10 months adult clinical, two months children clinical

Residents will spend 10 months at Mass General in both inpatient and outpatient care of the adult urology patient and will be responsible for the inpatient unit on the O’Neil, Kerr or Leadbetter service. Residents serve as the operating surgeon for most open and endourologic procedures. They are also responsible for oversight of junior residents when on call and participate in medical student education. Residents gain exposure to inpatient consultation and is mentored in this by faculty and senior residents. Residents access support facilities for the benefit of patients.

During the clinical rotation residents will obtain a progressive increase in cognitive and clinical skills in urologic patient care. By the end of the year, residents should have completely read one of the urologic textbooks. This is an integral part of the curriculum designed so that the entire domain of didactic urology is covered in a two-year time period. As a result, residents are exposed to each subject in urology at least twice during their training.

Residents will be supervised in inpatient care and will participate in the teaching of junior urology residents, interns and medical students. They will attain proficiency in cystoscopic, diagnostic and therapeutic techniques; be exposed to all aspects of urologic pathology and will show competence in urologic imaging modalities.

In addition, residents will be introduced to advanced endoscopy, including ureteroscopic and laparoscopic diagnostic and therapeutic methods. 

Residents are expected to achieve the following:

  • Continued improvement in decision-making
  • Exposure to complex major operations
  • Conduct scholarly activity combined with outpatient urology
  • Show continued progress in communication, attitudinal, professional and ethical standards
  • Be capable of appropriately obtaining informed consent for most urologic procedures
  • Evaluate methods of treatment through assessment of the literature
  • Use information technology to optimize learning
  • Set learning improvement goals with the help of the in-service examination.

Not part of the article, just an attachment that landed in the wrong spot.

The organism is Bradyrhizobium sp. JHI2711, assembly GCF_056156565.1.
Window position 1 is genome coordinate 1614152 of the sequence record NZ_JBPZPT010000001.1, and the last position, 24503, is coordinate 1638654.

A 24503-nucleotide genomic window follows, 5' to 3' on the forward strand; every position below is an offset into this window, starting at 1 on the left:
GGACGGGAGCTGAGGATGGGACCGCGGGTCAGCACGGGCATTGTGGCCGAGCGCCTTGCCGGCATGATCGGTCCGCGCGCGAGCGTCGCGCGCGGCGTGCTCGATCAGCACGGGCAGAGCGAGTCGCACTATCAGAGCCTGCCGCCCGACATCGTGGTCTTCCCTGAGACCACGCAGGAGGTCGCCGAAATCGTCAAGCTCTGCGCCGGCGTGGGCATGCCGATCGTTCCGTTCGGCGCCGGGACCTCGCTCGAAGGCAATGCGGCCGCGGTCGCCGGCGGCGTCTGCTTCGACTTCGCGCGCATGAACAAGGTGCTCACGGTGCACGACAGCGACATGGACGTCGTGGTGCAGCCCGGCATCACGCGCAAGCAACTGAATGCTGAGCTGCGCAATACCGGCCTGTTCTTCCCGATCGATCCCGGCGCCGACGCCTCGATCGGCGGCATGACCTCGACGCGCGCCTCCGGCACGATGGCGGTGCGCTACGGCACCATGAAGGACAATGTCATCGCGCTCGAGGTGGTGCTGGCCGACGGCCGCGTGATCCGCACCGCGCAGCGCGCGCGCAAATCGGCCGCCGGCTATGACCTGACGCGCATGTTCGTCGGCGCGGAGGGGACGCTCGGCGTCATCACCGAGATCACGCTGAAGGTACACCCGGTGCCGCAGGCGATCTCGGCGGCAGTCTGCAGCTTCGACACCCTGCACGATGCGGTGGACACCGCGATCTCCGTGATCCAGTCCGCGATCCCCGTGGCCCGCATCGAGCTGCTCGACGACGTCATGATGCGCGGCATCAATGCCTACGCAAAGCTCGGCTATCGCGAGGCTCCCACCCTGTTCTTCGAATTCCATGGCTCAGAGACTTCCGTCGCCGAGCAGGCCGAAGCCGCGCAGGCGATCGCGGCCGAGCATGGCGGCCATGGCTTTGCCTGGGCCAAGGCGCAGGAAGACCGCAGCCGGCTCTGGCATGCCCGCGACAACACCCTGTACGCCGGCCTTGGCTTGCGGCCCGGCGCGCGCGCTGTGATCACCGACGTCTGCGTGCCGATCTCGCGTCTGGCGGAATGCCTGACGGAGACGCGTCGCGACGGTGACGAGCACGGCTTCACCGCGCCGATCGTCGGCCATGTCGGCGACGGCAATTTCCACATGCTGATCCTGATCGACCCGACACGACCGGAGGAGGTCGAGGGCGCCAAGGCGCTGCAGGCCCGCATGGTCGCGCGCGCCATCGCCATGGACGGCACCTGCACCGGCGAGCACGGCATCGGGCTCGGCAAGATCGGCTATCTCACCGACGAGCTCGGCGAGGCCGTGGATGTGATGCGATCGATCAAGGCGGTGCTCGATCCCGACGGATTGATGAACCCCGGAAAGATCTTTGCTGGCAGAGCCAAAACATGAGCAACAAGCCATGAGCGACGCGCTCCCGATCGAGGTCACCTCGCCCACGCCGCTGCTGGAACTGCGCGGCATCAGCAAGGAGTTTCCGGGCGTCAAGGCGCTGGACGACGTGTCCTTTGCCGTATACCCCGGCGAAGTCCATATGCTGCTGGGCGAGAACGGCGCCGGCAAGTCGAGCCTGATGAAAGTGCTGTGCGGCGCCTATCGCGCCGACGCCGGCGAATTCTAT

• Be able to work effectively in a system-based practice to place patients appropriately and provide for appropriate care and support services.
  • Be proficient in computer-based documentation of patient care for both in- and outpatients
  • Understand quality of care measures and provision of quality care in a cost-effective manner
  • Understand methods of assessing patient safety, quality of care and outcomes

By the end of this rotation, residents are expected to have achieved the following:

Patient Care

  • Function independently for inpatient and outpatient care, with attending oversight
  • Demonstrate proficiency in all aspects of diagnostic and endoscopic urology
  • Demonstrate proficiency in the various imaging  modalities used in urology
  • Obtain informed consent for all urologic procedures
  • Demonstrate proficiency in computer-based documentation of patient care for both in- and outpatients

Medical Knowledge

  • Demonstrate adequate knowledge-base on the in-service examination by attaining a score above the 80th percentile

Practice-based Learning and Improvement

  • Evaluate methods of treatment through assessment of the literature
  • Use information technology to optimize learning and set learning improvement goals with the help of the in-service examination
  • Understand quality of care measures and provision of quality care in a cost-effective manner
  • Understand methods of assessing patient safety, quality of care and outcomes

Professionalism

  • Demonstrate continued progress in communication, attitudinal, professional and ethical standards

Systems-based Practice

  • Utilize the healthcare systems and support to optimize both home care and inpatient care

Pediatric Rotation

Residents spend two months at the MassGeneral Hospital for Children gaining experience in the diagnosis and treatment of pediatric urologic patients, including inpatient care, emergency room consults and outpatient clinical activity. Trainees are exposed to most pediatric urologic procedures and are able to perform simple pediatric urological procedures. Conference attendance is an integral part of this rotation. 

By the end of the rotation, residents are expected to have achieved proficiency in the following:

Patient Care

  • Care for inpatient pediatric urology patients
  • Perform simple diagnostic and surgical therapeutic pediatric urology procedures

Medical Knowledge

  • Demonstrate knowledge of all aspects of pediatric imaging
  • Summarize and describe application of knowledge gained from reading at least one-half of the standard urologic textbook by the end of the PGY-2 year

Interpersonal and Communication Skills

  • Communicate effectively with parents and children of all ages across a broad range of socioeconomic and cultural backgrounds

Systems-based Practice

  • Demonstrate awareness and responsiveness to systems of care in the pediatric in- and outpatient setting and the use of hospital support facilities

Back to Top